The Rise, Decline, and Fall (?) of Miranda

By Kamisar, Yale | Washington Law Review, December 2012 | Go to article overview

The Rise, Decline, and Fall (?) of Miranda


Kamisar, Yale, Washington Law Review


I. WHY DID THE WARREN COURT BELIEVE SOMETHING LIKE MIRANDA WAS NEEDED? ....................967

II. CONFUSION OVER, AND RESISTANCE TO, MIRANDA ....................970

III. THE POLITICIANS GET INTO THE ACT ....................972

IV. PRESIDENT NIXON NOMINATES WARREN BURGER TO BE CHIEF JUSTICE ....................975

V. PRESIDENT NIXON NOMINATES WILLIAM REHNQUIST TO BE ASSOCIATE JUSTICE ....................978

VI. CHIEF JUSTICE BURGER AND JUSTICE REHNQUIST ADMINISTER THE FIRST BLOWS TO MIRANDA: THE HARRIS AND TUCKER CASES ....................980

A. Harris v. New York.................... 980

B. Michigan v. Tucker ....................984

VII. "PROPHYLACTIC RULES" VS. CONSTITUTIONAL RULES ....................991

VIII. THE COURT WEAKENS THE EDWARDS RULE ....................995

IX. THE COURT DISPARAGES MIRANDA: QU ARLES AND ELSTAD.................... 997

X. WHAT WAS THE MIRANDA COURT TRYING TO DO? ....................1000

XI. THE STRANGE CASE OF DICKERSON V. UNITED STATES ....................1002

XII. BERGHUIS V. THOMPKINS: THE COURT INFLICTS A HEAVY BLOW ON MIRANDA ....................1008

A. Must the Police Obtain a Waiver of Rights Before Interrogation Commences?.................... 101 1

B. The Implications of Miranda's Concern About the "Compelling Atmosphere" of Police Interrogation ....................1014

C. What Likely Takes Place in the Interrogation Room? ....................1015

D. "Waiver by Confession".................... 1018

XIII. ALTERNATIVES TO MIRANDA ....................1021

A. Should We Provide Custodial Suspects More Protection than Miranda Does (or Ever Did)? ....................1022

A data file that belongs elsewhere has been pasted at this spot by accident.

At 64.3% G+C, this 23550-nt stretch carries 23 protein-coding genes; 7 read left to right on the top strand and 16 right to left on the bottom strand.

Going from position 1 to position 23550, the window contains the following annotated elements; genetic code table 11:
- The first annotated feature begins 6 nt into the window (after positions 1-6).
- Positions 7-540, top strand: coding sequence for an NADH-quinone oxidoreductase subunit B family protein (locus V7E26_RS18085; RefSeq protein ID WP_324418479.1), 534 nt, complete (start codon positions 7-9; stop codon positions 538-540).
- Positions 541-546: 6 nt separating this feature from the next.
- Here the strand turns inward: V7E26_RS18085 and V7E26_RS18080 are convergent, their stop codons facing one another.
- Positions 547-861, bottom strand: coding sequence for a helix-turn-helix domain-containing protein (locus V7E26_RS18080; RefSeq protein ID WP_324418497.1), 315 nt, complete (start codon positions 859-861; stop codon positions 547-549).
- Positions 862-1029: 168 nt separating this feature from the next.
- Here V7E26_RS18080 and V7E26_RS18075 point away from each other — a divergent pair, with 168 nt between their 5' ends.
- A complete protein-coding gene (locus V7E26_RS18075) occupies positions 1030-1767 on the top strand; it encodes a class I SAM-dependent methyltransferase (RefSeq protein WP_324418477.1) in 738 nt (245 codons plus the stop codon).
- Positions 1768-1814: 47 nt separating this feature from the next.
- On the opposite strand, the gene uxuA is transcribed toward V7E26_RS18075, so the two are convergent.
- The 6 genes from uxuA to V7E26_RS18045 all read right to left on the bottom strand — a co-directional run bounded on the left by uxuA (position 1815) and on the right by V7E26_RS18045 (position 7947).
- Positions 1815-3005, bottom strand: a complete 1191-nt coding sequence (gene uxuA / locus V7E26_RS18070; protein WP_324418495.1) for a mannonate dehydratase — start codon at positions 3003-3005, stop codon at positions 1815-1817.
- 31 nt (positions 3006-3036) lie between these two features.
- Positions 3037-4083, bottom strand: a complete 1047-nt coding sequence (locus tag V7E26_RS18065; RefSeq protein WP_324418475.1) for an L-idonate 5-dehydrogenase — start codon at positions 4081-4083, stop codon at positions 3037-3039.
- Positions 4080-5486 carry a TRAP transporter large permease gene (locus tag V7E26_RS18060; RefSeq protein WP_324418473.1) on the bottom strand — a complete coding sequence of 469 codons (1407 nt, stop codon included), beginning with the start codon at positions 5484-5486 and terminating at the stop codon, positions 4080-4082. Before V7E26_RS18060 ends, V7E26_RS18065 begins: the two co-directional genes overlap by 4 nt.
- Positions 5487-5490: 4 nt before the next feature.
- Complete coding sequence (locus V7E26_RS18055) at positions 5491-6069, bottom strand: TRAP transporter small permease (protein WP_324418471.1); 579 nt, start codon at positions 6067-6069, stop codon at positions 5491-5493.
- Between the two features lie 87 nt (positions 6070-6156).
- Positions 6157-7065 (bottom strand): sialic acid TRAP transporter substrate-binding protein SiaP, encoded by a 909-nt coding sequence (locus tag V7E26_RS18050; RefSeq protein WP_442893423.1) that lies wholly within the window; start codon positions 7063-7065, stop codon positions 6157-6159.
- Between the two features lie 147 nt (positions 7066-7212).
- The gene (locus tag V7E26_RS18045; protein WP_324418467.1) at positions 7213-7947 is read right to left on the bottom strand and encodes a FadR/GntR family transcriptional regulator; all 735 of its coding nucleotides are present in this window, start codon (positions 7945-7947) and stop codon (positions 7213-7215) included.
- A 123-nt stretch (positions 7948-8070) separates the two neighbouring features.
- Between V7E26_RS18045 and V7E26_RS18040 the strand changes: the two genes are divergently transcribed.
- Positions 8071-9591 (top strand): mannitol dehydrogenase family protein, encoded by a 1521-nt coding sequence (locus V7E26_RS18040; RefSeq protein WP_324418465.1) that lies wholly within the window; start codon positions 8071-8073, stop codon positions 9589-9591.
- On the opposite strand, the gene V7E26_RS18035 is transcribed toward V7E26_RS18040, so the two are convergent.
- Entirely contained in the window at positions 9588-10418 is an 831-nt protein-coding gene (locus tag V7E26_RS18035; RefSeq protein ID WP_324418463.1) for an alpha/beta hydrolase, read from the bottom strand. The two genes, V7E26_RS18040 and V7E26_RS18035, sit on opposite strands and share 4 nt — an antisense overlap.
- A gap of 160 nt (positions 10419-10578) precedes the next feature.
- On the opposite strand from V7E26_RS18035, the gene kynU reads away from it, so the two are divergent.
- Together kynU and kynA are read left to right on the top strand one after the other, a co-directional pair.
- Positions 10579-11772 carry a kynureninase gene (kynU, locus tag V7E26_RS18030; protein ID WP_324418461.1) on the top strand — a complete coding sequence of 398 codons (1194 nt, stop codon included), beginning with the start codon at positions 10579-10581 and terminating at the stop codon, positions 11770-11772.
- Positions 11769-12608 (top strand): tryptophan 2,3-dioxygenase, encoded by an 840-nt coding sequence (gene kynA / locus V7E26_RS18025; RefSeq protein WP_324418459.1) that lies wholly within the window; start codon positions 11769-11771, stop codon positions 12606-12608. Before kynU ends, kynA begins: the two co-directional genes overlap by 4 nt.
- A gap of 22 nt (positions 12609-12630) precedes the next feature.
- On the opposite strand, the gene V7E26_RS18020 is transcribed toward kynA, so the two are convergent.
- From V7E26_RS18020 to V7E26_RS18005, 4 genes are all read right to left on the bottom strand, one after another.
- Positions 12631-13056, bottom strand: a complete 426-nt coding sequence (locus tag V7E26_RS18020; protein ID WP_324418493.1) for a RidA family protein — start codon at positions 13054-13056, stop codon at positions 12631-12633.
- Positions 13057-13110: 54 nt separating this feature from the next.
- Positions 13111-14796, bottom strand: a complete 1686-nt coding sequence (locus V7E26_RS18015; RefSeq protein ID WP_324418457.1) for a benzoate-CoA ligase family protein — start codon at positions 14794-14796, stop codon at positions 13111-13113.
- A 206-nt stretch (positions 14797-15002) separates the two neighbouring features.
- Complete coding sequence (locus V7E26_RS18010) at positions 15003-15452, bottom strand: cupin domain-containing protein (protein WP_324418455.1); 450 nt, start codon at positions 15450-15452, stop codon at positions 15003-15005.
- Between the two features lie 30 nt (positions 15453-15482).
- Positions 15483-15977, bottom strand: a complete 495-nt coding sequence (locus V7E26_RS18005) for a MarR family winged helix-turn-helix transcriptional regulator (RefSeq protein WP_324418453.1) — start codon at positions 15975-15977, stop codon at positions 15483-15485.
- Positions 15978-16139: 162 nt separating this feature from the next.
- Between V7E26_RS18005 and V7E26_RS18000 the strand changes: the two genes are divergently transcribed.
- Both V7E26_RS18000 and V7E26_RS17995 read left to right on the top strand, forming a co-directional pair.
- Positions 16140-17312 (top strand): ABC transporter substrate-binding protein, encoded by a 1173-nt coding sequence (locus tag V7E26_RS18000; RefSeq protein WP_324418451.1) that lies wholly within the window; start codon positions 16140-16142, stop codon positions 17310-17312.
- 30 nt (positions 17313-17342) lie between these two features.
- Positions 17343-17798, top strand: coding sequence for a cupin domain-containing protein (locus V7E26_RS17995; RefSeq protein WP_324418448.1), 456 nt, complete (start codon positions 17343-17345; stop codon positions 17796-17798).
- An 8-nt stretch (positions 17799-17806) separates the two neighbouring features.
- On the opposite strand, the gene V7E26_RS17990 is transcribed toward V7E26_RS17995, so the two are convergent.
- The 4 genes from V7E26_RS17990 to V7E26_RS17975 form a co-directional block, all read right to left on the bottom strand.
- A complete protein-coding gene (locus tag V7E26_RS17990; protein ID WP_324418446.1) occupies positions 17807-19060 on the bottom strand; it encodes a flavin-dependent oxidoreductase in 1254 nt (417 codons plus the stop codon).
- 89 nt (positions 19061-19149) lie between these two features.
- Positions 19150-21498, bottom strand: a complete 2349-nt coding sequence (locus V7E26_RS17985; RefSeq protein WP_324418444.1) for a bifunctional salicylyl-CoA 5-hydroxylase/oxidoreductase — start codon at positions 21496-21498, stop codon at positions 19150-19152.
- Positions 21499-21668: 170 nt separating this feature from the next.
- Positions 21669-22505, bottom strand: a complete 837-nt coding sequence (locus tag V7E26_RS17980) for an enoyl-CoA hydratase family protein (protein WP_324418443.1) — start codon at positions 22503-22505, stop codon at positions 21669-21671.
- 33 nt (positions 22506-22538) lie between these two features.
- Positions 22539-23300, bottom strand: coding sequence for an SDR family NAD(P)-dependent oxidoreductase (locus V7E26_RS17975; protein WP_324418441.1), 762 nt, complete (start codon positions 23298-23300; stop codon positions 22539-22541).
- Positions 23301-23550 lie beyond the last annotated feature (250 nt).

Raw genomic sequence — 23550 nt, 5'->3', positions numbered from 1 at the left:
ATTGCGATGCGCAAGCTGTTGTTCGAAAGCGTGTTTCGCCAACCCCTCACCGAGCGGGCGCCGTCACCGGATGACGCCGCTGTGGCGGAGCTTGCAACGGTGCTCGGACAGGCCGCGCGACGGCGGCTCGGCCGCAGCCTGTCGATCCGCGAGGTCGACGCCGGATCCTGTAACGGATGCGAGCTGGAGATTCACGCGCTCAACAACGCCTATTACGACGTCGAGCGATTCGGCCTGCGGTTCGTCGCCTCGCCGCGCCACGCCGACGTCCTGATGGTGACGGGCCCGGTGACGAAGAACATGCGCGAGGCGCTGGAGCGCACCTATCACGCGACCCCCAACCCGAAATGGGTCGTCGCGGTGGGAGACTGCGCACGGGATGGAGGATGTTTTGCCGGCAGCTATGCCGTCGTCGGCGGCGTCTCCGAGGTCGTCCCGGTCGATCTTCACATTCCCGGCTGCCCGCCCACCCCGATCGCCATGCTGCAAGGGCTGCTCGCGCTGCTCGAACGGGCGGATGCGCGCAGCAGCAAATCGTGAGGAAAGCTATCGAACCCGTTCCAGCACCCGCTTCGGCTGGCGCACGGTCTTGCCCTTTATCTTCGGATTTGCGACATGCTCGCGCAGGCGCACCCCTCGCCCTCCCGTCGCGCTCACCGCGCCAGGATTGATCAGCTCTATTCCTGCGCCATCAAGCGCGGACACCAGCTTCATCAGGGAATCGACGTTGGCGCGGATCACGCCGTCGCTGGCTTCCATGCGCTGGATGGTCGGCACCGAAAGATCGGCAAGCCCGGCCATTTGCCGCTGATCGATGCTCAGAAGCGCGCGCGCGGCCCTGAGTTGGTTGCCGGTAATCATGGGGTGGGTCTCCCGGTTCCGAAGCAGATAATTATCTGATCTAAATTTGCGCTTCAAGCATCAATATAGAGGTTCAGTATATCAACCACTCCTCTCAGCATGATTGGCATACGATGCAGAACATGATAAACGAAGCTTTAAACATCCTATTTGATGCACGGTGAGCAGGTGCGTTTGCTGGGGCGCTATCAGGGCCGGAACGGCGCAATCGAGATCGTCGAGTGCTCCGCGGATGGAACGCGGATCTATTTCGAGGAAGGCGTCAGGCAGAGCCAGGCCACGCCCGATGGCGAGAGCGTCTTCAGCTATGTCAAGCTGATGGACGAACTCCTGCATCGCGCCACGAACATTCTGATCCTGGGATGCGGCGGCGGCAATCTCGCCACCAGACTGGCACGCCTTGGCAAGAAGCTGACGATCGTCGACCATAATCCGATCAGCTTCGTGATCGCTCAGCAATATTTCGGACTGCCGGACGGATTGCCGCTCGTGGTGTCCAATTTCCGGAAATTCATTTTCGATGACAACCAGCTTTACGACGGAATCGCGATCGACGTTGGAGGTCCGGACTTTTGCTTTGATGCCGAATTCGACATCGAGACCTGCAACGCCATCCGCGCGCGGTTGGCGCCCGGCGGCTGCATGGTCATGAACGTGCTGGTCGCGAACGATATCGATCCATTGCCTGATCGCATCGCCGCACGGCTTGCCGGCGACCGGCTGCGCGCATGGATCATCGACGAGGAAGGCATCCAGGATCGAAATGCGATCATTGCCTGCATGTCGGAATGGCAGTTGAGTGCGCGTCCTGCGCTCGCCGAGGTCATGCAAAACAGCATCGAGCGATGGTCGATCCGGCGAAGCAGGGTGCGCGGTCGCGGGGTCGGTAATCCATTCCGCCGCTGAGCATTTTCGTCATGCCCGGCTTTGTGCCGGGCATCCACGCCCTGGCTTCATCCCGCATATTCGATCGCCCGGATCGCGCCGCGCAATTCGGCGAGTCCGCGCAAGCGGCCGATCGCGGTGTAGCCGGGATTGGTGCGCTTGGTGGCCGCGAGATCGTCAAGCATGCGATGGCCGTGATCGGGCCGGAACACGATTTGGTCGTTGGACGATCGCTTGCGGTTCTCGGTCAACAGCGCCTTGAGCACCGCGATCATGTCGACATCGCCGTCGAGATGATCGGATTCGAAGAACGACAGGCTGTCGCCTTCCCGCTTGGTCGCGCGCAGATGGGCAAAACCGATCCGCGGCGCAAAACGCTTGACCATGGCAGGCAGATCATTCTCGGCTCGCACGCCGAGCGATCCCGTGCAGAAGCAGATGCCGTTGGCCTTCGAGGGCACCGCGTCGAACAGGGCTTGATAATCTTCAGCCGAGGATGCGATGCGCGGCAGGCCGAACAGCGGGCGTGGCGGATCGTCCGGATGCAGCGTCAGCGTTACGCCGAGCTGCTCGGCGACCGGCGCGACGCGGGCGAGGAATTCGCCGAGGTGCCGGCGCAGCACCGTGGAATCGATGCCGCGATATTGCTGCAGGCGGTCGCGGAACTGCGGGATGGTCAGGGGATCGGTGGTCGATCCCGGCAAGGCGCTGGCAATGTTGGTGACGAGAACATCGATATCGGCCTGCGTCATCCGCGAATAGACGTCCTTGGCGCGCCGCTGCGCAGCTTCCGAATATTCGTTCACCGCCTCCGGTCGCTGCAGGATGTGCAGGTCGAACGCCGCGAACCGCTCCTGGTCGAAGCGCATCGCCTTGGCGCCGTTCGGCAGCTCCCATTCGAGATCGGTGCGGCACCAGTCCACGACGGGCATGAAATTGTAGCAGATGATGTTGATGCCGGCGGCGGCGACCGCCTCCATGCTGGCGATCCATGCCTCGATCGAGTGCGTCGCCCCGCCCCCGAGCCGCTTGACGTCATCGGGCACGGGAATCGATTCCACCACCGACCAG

B. Should We Give Up on Miranda and Reinvigorate the Old Due Process/'Totality of the Circumstances"/"Voluntariness"Test? ....................1024

C. Is the Best Solution Interrogation by, or in the Presence of, a Magistrate or Other Judicial Officer? ....................1032

A FINAL REFLECTION ....................1038

There has been a good deal of talk lately to the effect that Miranda1 is dead or dying - or might as well be dead.2 Even liberals have indicated that the death of Miranda might not be a bad thing.3

This brings to mind a saying by G.K. Chesterton: "Don't ever take a fence down until you know the reason why it was put up."4

I. WHY DID THE WARREN COURT BELIEVE SOMETHING LIKE MIRANDA WAS NEEDED?

Why was the "Miranda fence" erected? Because the "fence" it replaced - the due process/"totality of circumstances"/"voluntariness" test - proved to be "an inadequate barrier when custodial interrogation was at stake."5 As the "voluntariness" test evolved, the terms typically used in administering it (e.g., "voluntariness," "coercion," "breaking" or "overbearing" the will) became increasingly unhelpful. They did not focus directly on either of the two grounds for excluding confessions: (a) their untrustworthiness or (b) disapproval of the methods used by the police in obtaining them.6

Nor is that all. As Stephen Schulhofer has observed, because of its sponginess and "subtle mixture of factual and legal elements,"7 the preMiranda test "virtually invited" trial judges to "give weight to their subjective preferences" and "discouraged active review even by the most conscientious appellate judges."8

"Given the Court's inability to articulate a clear and predictable definition of 'voluntariness,' the apparent persistence of state courts in utilizing the ambiguity of the concept to validate confessions of doubtful constitutionality, and the resultant burden on [the Court's] own workload,"9 it is hardly surprising that in 1966 what might be called the "voluntariness fence" was finally torn down in favor of a new one.

If a picture is worth a thousand words, perhaps the same can be said for a specific case and its graphic details. I am not going to return to the 1930s and 40s, when police interrogators sometimes resorted to the whip or the rope. …

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